© 2017

General Equilibrium Foundation of Partial Equilibrium Analysis

  • Bridges the gap between general equilibrium and partial equilibrium analysis

  • Offers a new perspective on applied microeconomics

  • Exposes the flawed teaching of general and partial equilibrium analysis


Table of contents

  1. Front Matter
    Pages i-xiv
  2. Takashi Hayashi
    Pages 1-6
  3. Takashi Hayashi
    Pages 7-35
  4. Takashi Hayashi
    Pages 93-97
  5. Takashi Hayashi
    Pages 99-136
  6. Takashi Hayashi
    Pages 163-180
  7. Back Matter
    Pages 181-185

About this book


This book addresses the gaps in undergraduate teaching of partial equilibrium analysis, providing a general equilibrium viewpoint to illustrate the assumptions underlying partial equilibrium welfare analysis. It remains unexplained, at least at the level of general economics teaching, in what sense partial equilibrium analysis is indeed a part of general equilibrium analysis. Partial equilibrium welfare analysis isolates a market for a single commodity from the rest of the economy, presuming that other things remain equal, and measures gains and losses by means of consumer surplus. This is a money metric that is supposed to be summable across individuals, recommending policy that maximizes the social surplus. But what justifies such apparently uni-dimensional practise? Within a general equilibrium framework, the assumption of no income effect is presented as the key condition, and substantive general equilibrium situations in which the condition emerges are presented. The analysis is extended to the case of uncertainty, in which the practice adopts aggregate expected consumer surplus, and scrutinizes when such practice is justified. Finally, the book illustrates partial equilibrium as an institutional artifact, meaning that institutional constraint induces individuals to behave as if they are in partial equilibrium. This volume forms an important contribution to the literature by researching why this disparity persists and the implications for economics education.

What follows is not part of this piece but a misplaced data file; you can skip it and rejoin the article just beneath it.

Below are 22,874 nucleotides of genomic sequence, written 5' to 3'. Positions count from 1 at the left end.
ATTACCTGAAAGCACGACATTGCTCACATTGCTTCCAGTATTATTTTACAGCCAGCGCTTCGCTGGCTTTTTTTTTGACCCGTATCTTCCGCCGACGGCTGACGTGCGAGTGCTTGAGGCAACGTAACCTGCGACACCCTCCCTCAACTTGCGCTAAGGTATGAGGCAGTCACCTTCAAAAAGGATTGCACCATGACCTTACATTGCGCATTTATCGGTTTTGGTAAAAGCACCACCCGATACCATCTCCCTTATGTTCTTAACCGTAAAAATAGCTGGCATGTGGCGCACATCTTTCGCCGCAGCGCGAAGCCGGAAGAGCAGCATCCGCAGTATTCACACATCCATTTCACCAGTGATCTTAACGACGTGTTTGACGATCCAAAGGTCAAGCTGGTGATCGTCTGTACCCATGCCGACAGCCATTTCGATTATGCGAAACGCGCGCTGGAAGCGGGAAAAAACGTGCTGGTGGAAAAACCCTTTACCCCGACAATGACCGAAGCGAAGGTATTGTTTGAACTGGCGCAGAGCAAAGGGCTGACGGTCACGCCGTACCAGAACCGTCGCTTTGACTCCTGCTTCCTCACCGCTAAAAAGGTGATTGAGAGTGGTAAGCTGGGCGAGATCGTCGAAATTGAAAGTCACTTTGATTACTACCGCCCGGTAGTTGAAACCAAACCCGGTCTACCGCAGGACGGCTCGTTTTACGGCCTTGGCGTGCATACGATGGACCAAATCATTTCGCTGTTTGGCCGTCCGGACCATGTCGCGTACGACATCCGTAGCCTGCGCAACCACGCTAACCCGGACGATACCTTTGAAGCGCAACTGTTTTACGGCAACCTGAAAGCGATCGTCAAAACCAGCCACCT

Mechanism design Imperfect competition Vives approach Monopoly Oligopoly Cardinal utility Income Hicksian presentation Welfare analysis Consumer surplus Social surplus Uncertainty

Authors and affiliations

  1. 1.Adam Smith Business SchoolUniversity of GlasgowGlasgowUnited Kingdom

About the authors

Takashi Hayashi is Professor in Economics at the Adam Smith Business School, University of Glasgow, Scotland. He works on microeconomic theory, in particular decision theory and welfare economics. He has regularly published articles in scholarly journals such as Econometrica, Journal of Economic Theory and Theoretical Economics.

Bibliographic information